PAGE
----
21 August 2007

Viruses, Fat, and Obesity

My research indicates that there are dozens of viruses stored in the fatty tissue of everyone, particularly in the gut. There are at least nine different variations of altered cells caused by each virus, along with a dozen or more other components that are side effects of virus construction and replication.

These altered cells are difficult to eliminate in the abdomen and certain viruses like the one below cause them to proliferate. Once the viruses are eliminated by frequencies, many burn off immediately, fat redistributes normally in the body, and diet and exercise appear to burn off fat normally.

Scientists Say Common Virus Could Cause Obesity
Medical News Today - Featured Article
21 Aug 2007 - 3:00 PDT

Scientists at the 234th national meeting of the American Chemical Society in Boston, Massachusetts this week presented the results of a study that suggests a common virus could be partly responsible for the obesity epidemic that is sweeping across America and other nations. They hope their findings will develop antiviral medication to treat "viral obesity".

According to the National Institutes of Health (NIH), some 97 million adult Americans are obese. Obesity increases risk of many illnesses, including type 2 diabetes, heart disease, stroke, and osteoarthritis.

So far scientists have shown that genetic predisposition increases risk of obesity, as do other contributory factors including over-eating, eating foods high in fat, lack of physical exercise, genetics, and some medications.

In this latest study, researchers used lab experiments to show that infection with a common virus that causes respiratory and eye infections in humans, called human adenovirus-36 (Ad-36) turns adult stem cells retrieved from fat tissue into fat cells. But stem cells that were not exposed to Ad-36 did not turn into fat cells.

The scientists have also discovered that a specific gene in the virus causes the transformation from stem cells into fat cells.

Presenting the results of the study was Dr Magdalena Pasarica, obesity researcher at the Pennington Biomedical Research Center, part of Louisiana State University:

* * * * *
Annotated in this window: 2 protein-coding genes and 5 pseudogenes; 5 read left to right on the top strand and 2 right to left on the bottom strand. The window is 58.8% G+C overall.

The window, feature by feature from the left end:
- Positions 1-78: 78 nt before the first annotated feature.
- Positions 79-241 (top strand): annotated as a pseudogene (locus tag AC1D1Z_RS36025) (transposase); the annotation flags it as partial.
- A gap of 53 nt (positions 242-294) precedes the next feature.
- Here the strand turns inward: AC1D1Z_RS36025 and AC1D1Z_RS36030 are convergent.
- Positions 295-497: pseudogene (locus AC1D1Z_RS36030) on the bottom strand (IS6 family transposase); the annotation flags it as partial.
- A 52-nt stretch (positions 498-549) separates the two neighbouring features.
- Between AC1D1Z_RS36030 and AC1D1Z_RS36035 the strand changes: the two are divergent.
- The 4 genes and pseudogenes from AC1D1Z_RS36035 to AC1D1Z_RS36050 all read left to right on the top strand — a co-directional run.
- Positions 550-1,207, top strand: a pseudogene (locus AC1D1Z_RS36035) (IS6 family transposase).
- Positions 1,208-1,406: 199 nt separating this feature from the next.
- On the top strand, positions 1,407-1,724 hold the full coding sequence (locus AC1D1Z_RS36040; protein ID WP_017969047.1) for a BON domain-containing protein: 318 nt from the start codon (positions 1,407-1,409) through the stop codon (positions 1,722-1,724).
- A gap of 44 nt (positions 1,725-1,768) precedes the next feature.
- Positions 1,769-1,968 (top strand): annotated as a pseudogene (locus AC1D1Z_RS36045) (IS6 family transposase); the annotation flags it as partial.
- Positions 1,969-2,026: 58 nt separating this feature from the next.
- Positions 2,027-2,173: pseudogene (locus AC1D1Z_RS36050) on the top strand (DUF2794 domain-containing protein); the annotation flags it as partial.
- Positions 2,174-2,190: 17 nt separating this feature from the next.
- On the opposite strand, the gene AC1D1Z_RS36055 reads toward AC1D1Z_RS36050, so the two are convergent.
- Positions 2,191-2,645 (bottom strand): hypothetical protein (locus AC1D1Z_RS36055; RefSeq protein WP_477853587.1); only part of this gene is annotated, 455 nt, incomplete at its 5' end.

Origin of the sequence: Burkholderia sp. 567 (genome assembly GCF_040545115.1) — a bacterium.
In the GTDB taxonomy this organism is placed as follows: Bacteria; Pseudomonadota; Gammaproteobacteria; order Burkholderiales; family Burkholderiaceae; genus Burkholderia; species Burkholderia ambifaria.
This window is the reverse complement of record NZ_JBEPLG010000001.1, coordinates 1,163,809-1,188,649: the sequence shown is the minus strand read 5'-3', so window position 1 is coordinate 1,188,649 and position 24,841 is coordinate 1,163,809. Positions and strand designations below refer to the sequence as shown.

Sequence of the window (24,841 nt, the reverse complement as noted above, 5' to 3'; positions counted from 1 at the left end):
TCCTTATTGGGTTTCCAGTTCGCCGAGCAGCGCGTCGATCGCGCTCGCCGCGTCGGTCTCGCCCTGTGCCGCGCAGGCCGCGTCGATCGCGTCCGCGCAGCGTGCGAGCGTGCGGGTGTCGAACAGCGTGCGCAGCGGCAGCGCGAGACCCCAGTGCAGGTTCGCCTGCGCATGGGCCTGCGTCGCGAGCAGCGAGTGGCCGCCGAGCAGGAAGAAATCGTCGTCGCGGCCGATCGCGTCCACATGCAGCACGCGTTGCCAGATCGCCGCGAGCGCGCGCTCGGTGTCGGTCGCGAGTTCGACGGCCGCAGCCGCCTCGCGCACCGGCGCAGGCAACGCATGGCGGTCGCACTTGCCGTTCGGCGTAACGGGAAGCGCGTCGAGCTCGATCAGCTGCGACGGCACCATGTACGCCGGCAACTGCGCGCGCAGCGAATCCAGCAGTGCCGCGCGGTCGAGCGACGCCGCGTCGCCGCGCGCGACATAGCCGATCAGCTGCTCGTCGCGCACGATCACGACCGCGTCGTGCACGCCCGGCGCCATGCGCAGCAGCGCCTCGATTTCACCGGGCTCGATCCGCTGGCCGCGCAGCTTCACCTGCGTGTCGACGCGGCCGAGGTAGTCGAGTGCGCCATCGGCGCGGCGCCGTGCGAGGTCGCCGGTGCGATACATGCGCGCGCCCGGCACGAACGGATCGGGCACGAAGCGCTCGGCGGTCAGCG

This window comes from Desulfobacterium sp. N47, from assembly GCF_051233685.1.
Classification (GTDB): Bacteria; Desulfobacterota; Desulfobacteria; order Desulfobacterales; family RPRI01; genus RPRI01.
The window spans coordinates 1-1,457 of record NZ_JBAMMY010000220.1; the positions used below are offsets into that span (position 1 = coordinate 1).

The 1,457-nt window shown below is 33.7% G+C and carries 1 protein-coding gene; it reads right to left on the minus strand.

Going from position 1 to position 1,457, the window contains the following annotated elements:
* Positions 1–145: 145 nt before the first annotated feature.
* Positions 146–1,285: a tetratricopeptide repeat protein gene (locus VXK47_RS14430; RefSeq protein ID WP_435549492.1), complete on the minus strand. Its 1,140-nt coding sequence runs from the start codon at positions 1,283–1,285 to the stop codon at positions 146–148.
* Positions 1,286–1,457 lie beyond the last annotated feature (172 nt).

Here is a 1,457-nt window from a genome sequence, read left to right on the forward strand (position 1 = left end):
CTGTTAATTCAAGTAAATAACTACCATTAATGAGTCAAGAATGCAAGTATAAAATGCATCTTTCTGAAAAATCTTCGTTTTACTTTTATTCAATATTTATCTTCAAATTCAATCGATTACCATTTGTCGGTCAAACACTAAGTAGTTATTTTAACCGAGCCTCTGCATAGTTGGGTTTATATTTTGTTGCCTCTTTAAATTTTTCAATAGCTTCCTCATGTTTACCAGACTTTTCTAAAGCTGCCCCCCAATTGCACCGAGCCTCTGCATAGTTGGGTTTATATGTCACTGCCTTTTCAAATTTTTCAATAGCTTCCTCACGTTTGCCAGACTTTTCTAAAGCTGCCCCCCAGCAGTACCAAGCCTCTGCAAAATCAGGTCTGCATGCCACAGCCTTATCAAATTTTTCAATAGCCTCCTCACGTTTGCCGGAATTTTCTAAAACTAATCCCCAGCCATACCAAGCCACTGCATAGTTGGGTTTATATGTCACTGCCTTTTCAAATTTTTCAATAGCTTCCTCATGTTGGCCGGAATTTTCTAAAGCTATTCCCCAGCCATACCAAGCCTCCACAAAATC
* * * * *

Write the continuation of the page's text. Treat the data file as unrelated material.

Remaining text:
"We're not saying that a virus is the only cause of obesity, but this study provides stronger evidence that some obesity cases may involve viral infections."

Pasarica explained that:

"Not all infected people will develop obesity. We would ultimately like to identify the underlying factors that predispose some obese people to develop this virus and eventually find a way to treat it."

Pasarica and colleagues took adult stem cells from the fatty tissue of a range of patients who had undergone liposuction. They exposed half of the stem cells to Ad-36, but not the other half.

After a week, most of the virus infected stem cells had transformed into fat cells, but the ones that were not infected had not changed.

Pasarica was involved in an earlier study led by Dr Nikhil Dhurandhar, now associate professor at Pennington Biomedical Research Center. The study showed that Ad-36 caused fat accumulation in animals infected with the virus. The research team then carried out an epidemiological study that showed 30 per cent of obese people were infected with Ad-36, compared with only 11 per cent of lean people.

It was not until this latest study that they were able to show how the virus actually increases fat in humans, according to the researchers.

The research team has also identified a gene in the Ad-36 virus, called E4Orfl, that seems to play a key role in switching on the fat accumulation process in infected animals. The gene could be a target for a range of human therapies, including vaccines and anti-virals, to treat obesity, said Pasarica.